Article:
How do you come up with your ideas for artworks?
Sometimes, it’s overhearing a phrase from another’s conversation; sometimes, it’s lyrics from a song or a line of a poem; sometimes, it’s inspiration derived from a single motif on fabric or paper; sometimes, it’s totally random.
I often work in series where I become hyper-alert to purchasing materials that continue the theme. Sometimes, I become obsessed with a social justice issue, or specific humanitarian or conservation organizations. The Muse can deliver new ideas at any time and in any place. I love Aha! Moments, and hope I always have a way to capture the idea on paper or phone!
How do you price your work?
Some artists base their pricing structures on the size of an art quilt, either by square inch or square foot. Pricing represents the artist’s best calculation of the cost of materials and the time invested in the artwork, as well as the relative reputation and “fame” of the artist. Artists must factor in commissions to galleries or agents who help to market the artwork. Artists who sell their work in galleries, art festivals, and on-line must be aware that once marketed on a website (which has global reach), they should not manipulate their prices based on regional norms. I do not alter my pricing based on more expensive markets, the venues in which they are seen, or the amount of commission charged by the gallerist or festival coordinator. Prices as noted on this website remain constant, whether they are purchased directly from the artist, at an art festival, or through a gallery.
Because giclée prints are available in multiples, their price point is much lower than an original artwork. I sometimes add original components to a giclée.
Is your work under copyright?
Yes. I retain copyright of my artwork images at all times, even after the artwork is sold to a collector. I may use images of my work for the printing of cards, calendars, or in books and magazines. Collectors of my work may not use my images for their own financial gain. I may license my images to others for business purposes.
If you wish to purchase my artwork, please contact me at firstname.lastname@example.org. Shipping charges will be added to the price.
Care of Artwork and Retention of Copyright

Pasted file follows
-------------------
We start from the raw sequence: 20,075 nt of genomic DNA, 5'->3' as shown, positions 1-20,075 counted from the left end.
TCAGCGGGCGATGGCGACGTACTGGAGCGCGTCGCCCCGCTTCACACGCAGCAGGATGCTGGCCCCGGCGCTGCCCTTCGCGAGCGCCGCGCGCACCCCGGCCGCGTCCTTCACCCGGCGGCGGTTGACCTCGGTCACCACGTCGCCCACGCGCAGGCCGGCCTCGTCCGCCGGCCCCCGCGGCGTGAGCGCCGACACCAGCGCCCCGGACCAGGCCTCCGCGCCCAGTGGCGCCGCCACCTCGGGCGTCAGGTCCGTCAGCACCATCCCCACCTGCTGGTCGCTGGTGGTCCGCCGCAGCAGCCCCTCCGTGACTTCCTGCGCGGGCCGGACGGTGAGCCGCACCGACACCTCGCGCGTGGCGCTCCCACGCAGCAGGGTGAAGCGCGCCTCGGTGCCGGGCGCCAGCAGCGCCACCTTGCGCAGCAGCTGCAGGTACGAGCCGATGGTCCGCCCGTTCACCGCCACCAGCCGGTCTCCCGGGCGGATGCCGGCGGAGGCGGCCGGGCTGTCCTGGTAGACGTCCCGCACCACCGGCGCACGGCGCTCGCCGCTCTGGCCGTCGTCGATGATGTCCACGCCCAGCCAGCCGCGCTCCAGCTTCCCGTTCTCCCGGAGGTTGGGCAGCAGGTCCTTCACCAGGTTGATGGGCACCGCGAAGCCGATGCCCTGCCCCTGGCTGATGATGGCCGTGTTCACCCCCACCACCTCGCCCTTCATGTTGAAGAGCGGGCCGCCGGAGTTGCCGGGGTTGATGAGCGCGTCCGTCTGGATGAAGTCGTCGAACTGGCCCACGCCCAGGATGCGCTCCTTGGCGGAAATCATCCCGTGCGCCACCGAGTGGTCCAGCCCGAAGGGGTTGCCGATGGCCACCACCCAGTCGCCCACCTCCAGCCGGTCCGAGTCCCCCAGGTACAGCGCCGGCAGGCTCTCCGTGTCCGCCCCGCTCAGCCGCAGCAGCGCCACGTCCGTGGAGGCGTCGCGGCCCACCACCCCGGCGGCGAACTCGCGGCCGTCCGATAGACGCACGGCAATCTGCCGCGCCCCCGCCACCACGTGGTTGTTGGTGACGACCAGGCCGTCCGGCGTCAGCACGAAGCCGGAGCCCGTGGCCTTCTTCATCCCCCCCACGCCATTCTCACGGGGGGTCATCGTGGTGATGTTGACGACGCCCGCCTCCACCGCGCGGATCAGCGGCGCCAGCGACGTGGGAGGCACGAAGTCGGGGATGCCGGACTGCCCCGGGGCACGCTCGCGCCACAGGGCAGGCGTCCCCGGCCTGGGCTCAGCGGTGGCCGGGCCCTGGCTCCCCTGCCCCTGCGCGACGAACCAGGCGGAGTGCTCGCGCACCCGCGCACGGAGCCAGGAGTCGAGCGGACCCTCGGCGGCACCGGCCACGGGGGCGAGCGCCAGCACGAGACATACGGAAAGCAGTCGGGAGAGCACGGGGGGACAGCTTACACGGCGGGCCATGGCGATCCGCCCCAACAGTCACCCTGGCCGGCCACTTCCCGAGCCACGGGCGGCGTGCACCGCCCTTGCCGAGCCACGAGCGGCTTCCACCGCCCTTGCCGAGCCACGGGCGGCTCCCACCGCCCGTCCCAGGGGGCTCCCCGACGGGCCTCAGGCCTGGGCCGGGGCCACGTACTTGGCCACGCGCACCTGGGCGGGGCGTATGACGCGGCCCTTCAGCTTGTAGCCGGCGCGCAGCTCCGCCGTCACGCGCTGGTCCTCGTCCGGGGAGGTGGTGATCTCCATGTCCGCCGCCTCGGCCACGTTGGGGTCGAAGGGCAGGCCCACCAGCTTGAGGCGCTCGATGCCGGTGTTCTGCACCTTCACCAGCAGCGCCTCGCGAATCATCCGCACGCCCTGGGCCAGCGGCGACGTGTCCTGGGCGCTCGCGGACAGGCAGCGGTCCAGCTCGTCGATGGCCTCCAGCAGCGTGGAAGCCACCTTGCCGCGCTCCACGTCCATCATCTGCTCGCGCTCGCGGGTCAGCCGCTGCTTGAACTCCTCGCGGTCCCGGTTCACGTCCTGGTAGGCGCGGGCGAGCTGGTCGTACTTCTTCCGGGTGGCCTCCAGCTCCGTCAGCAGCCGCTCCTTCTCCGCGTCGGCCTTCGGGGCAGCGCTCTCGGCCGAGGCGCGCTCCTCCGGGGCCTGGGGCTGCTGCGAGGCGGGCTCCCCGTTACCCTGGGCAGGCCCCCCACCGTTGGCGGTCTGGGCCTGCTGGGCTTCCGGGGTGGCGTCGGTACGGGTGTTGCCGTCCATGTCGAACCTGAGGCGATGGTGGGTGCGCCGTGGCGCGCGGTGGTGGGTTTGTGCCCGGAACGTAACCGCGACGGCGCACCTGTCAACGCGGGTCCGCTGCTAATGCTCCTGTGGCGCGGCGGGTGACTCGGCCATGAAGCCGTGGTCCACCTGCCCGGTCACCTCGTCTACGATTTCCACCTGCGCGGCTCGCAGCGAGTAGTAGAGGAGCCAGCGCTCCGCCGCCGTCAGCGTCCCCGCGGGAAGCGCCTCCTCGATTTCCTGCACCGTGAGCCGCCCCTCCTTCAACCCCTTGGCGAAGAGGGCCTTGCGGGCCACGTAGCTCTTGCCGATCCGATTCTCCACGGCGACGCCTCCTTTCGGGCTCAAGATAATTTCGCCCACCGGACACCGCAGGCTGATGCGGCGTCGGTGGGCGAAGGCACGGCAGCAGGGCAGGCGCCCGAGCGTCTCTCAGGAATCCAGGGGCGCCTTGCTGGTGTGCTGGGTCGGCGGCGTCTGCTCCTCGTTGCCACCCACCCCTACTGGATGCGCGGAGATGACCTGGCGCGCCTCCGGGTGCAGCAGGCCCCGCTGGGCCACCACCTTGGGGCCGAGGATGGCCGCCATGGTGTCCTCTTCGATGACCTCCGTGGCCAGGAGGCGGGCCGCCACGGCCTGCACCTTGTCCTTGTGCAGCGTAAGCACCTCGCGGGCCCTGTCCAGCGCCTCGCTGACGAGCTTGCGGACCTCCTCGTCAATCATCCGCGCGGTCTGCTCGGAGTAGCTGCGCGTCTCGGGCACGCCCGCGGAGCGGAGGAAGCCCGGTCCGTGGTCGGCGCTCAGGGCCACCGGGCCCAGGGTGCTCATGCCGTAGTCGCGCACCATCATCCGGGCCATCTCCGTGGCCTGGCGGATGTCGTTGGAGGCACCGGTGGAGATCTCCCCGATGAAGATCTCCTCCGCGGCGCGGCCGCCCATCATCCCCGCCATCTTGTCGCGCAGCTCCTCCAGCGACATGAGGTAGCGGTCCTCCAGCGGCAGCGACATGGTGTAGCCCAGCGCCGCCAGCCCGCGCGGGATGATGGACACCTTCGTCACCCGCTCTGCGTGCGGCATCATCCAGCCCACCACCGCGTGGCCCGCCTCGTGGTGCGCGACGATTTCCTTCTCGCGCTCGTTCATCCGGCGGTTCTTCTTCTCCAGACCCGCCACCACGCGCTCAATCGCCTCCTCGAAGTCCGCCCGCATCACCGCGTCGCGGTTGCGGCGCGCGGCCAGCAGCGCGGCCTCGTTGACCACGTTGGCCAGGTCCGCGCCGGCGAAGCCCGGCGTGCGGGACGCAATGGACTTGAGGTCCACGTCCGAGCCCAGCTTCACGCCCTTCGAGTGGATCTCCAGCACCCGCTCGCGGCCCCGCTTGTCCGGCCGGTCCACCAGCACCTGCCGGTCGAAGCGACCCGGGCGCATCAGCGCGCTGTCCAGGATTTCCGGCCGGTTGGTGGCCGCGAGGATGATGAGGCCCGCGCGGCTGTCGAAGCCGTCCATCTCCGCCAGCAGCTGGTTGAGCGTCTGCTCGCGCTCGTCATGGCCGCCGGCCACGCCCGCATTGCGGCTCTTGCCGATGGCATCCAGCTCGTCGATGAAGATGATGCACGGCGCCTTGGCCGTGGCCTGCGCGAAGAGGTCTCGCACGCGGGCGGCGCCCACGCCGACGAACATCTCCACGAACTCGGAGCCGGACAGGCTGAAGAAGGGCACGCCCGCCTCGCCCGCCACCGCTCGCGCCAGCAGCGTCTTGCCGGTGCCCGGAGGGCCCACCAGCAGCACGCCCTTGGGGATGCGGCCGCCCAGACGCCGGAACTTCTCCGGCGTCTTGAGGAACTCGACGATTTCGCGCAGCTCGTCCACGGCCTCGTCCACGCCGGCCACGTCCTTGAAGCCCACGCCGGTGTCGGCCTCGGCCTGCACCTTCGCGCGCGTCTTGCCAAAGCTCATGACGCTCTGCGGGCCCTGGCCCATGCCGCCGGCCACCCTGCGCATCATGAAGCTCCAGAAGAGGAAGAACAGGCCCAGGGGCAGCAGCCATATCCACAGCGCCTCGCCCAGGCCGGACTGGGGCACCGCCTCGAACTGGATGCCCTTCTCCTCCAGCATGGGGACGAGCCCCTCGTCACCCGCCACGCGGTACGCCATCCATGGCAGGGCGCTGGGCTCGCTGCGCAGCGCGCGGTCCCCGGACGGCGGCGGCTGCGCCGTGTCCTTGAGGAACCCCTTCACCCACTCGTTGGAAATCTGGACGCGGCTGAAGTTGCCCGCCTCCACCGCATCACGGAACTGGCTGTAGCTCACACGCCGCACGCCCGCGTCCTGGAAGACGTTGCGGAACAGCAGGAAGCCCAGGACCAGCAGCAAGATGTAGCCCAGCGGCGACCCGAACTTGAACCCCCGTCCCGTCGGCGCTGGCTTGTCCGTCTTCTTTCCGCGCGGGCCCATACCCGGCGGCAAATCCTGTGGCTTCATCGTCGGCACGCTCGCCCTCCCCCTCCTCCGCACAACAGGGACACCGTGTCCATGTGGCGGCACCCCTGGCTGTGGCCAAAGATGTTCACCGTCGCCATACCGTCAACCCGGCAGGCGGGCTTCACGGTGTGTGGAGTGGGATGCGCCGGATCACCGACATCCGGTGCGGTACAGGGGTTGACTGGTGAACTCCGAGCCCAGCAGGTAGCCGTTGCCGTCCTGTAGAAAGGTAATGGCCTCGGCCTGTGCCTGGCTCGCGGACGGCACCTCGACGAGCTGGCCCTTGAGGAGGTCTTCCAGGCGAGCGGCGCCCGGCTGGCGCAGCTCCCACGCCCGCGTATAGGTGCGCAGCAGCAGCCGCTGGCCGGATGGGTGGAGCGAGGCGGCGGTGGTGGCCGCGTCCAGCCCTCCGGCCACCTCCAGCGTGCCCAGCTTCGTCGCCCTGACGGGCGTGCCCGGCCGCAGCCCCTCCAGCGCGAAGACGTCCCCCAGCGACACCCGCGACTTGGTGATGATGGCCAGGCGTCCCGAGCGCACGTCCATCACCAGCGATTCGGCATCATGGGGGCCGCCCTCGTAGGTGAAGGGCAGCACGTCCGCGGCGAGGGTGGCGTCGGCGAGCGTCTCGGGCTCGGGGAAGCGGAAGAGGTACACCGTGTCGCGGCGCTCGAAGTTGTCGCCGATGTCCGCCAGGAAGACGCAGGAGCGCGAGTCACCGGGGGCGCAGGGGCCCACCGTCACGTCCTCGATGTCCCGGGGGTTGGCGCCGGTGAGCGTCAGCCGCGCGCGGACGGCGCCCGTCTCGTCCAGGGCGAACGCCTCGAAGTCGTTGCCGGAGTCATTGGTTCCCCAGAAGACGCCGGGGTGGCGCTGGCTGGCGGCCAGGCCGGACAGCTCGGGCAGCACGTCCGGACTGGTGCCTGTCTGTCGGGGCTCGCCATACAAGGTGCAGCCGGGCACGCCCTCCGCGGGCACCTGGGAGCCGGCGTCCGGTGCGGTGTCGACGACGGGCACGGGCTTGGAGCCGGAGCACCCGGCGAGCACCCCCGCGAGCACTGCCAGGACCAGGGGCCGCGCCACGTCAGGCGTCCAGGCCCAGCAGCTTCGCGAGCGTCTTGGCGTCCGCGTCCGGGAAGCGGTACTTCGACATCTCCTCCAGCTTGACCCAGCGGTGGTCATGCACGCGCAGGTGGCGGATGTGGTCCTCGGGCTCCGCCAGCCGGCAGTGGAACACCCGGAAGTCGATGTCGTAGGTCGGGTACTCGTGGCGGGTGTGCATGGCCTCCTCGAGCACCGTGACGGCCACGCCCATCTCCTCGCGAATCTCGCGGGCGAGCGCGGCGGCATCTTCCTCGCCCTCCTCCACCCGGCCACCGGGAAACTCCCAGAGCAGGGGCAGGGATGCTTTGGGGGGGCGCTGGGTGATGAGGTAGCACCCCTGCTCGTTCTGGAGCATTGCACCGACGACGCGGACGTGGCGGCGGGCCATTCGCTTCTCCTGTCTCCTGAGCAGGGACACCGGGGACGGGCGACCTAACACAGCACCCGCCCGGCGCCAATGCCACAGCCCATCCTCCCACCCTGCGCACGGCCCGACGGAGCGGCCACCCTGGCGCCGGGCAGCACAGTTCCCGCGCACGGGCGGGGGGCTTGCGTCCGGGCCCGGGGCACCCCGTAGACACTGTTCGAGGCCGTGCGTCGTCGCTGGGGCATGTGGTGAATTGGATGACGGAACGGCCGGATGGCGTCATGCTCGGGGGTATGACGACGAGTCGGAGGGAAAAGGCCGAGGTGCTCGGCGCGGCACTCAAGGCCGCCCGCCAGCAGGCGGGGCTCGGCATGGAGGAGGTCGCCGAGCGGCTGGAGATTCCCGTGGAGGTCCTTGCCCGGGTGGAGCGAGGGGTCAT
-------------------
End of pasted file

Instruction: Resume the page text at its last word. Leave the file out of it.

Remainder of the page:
Care of an Original Artwork (Art Quilts):
The artist has predominately used premium cotton fabrics and Omni threads from Superior Threads of St. George, Utah; however, other fabrics, trims, laces, threads and beads may also be used. This is a raw-edge fabric collage that is quilted by machine and finished by hand. The hanging slat is provided, with two holes at the ends so that the art quilt can be hung with two headed nails. For minor cleaning/dusting, please use a lint roller or damp cloth. This art quilt should not be installed where it will receive direct sunlight or unfiltered fluorescent light. The artist cannot guarantee against fading or damage over time if the artwork is not cared for properly. The artist reserves permanent copyright of the image of each artwork.
Care of an Original Artwork (Drawings & Mixed-Media Collages):
The artist has used, where possible, archival materials in the creation of this artwork. This includes, but is not limited to, drawing/painting materials, papers, adhesives, matting and framing. Plexiglas is used in lieu of glass because of its ultraviolet protection and impact tolerance; however, it is easily scratched. Artwork should not be installed where it will receive direct sunlight or unfiltered fluorescent light. It should also not be exposed to humid or moist environments. The artist cannot guarantee against fading or damage over time if the artwork is not cared for properly. The artist reserves permanent copyright of the image of the artwork.
Care of Giclée Prints (Archival Copies):
A giclée is an “edition” (series) of an image that can be limited in number or unlimited; this determination is made by the artist. Archival ink is used in making each copy. The artist may choose to add collaged elements to the giclée. A collector may choose to purchase my giclées unframed or framed; these have different price points. If the collector wants to select her/his own matting and framing, I recommend Plexiglas in lieu of glass because of its ultraviolet protection and impact tolerance; however, it is easily scratched. Artwork should not be installed where it will receive direct sunlight or unfiltered fluorescent light. It should also not be exposed to humid or moist environments. The artist cannot guarantee against fading or damage over time if the artwork is not cared for properly. The artist reserves permanent copyright of the image of the artwork.